Then my opponent continues by saying: "When we compared the colors pink/purple vs. blue, the former was more likely to elicit Affect justifications, whereas the latter was more likely to elicit Nature justifications. Affect (i.e., a focus on the subjective, internal world) is commonly associated with femininity whereas Nature (i.e., a focus on the objective, external world) is commonly associated with masculinity.
3) Affect: The child provided a specific emotion or affectively-based justification (e.g., "It makes me happy" or "It's a pretty color").
4) Nature: The child provided a nature-based justification (e.g., "I like the color of grass")."
http://findarticles.com......
This final study shows the reasoning behind the color choices in children and further backs my argument of a genetic principle for color preferences.
(1) Gender-Specific or -Linked: The child provided a gender-specific (e.g., "Because it is a pretty girl color") or gender-linked justification (e.g., "Because it is like Spiderman").
(2) Personal: The child provided an individualized justification that was not clearly gender-linked (e.g., "It's the color of my wall").

However, in my opponents (3), where the child liked a color because it made them happy, reasons why the color did make them happy is probably because their parents surrounded them around that color in their childhood and seeing that color mad them feel safe. This is an excellent example of societal influence.
My opponent's (1) states that the child provided a gender specific (e.g. a pretty girl color). How did the child know that the color was a GIRL color? How does the child know about Spiderman? The answer is that this all happened because of societal influence. A child was not born know what a "girl" color is or what a "boy" color is, nor does it know who Spiderman is. Finally, in my opponents (4), he stated that the child provided a justification that was individualized (e.g. it's the color of my wall) Those individualized preferences were the result of their parent's influence. Houses were not built, already painted. Instead, parents choose the color for their children's room, causing the child to like that color, thus, influencing their child. These all show societal influence.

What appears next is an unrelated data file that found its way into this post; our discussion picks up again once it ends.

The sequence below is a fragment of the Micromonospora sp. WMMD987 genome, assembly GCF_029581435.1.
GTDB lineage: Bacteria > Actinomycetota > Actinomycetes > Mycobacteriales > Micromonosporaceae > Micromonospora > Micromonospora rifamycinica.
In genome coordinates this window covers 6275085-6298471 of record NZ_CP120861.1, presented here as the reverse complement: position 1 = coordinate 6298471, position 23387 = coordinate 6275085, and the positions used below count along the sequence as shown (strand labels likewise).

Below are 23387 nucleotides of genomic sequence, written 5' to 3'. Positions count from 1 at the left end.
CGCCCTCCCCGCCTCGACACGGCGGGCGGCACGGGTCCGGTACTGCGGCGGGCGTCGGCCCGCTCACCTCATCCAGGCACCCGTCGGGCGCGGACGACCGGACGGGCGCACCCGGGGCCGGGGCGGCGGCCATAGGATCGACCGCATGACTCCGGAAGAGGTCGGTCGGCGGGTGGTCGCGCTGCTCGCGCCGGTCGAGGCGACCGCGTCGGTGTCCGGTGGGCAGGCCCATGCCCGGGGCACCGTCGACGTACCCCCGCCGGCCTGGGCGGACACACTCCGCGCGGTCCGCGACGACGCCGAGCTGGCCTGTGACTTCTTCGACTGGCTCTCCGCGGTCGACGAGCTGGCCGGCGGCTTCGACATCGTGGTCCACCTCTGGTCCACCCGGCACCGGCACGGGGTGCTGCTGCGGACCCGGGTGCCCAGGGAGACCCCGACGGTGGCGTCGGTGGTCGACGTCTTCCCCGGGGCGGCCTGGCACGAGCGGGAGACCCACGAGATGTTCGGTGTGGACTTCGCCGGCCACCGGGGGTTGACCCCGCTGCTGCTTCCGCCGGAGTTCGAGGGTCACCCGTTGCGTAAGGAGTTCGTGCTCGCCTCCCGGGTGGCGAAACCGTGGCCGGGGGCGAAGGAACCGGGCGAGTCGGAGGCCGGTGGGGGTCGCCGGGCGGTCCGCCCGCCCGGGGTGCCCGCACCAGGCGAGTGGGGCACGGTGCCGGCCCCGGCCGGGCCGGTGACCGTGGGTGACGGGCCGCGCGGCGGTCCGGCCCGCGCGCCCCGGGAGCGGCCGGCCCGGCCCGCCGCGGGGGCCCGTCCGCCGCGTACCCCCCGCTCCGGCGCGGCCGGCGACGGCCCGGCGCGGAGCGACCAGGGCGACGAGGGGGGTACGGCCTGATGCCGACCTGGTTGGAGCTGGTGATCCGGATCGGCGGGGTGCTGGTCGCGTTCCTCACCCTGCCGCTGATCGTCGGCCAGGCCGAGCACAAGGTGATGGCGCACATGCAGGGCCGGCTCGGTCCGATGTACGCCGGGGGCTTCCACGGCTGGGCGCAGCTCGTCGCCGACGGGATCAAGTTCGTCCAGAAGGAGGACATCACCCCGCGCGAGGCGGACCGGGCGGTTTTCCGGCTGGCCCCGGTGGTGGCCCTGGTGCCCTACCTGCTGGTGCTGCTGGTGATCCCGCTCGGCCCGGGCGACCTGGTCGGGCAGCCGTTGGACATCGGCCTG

I have clearly shown that the resolved color is popular for males because of society's influence. My opponent has gotten distracted and has made arguments that were not at all related to the resolution. He has also made some very good arguments in my defense. Therefore, I urge all voters to vote Con in this debate.

I thank my opponent for his time and for providing this debate.
I thank voters for reading this debate.
Debate Round No. 3
18 comments have been posted on this debate. Showing 1 through 10 records.
Posted by Dumbchic 6 years ago
Dumbchic
I liked the other guy's argument better.
Posted by askbob 8 years ago
askbob
Vote Tally

Pro: 4 points by Users: manutdredseal46 (4)
Con: 0 points
Posted by manutdredseal46 8 years ago
manutdredseal46
Due to the fact that the user askbob is collecting votes through comments, I would like to give my vote at this time. My vote is for askbob (overall). As for the details and why, (this comes directly from normal voting) I was neutral before the debate and I am still neutral as of right now. I think both debaters had good conduct spelling and grammar, no separation there. I think that askbob's points were better written and well thought out (no offense to 1994bookworm, hers were just not as good). Throughout the debate askbob kept giving us sources just about all the time, compared to just a few here and there for 1994bookworm so he will get the edge in that category as well. And there you have it. I would like to thank the debaters for giving us such an interesting debate to read, and with this I end my comment.
Posted by askbob 8 years ago
askbob
The member DNick will be unbanned on the following date:

December 10th, 5:42 Eastern Standard Time
Posted by askbob 8 years ago
askbob
The member known as: Dnick has received a month long ban for violation of the TOS #7

Found here for reference:
http://www.debate.org...

Since his vote was cast after the violation, his vote will not be counted.

So far the count is:

0 points Pro
0 points Con
Posted by Dnick94 8 years ago
Dnick94
Violation of the new TOS; inappropriate comments about the votes of others. Respect others people's wishes.

In other words, from askbob:
Will the babbling idiot please refrain from pouring his unintelligenence over this site?

Thank you.

Dnick94 voting as an unofficial Cleaner,

Conduct: Tie. No sides has made improper conduct and were acceptable. Both had thanked each other for the debate, therefore they are tied.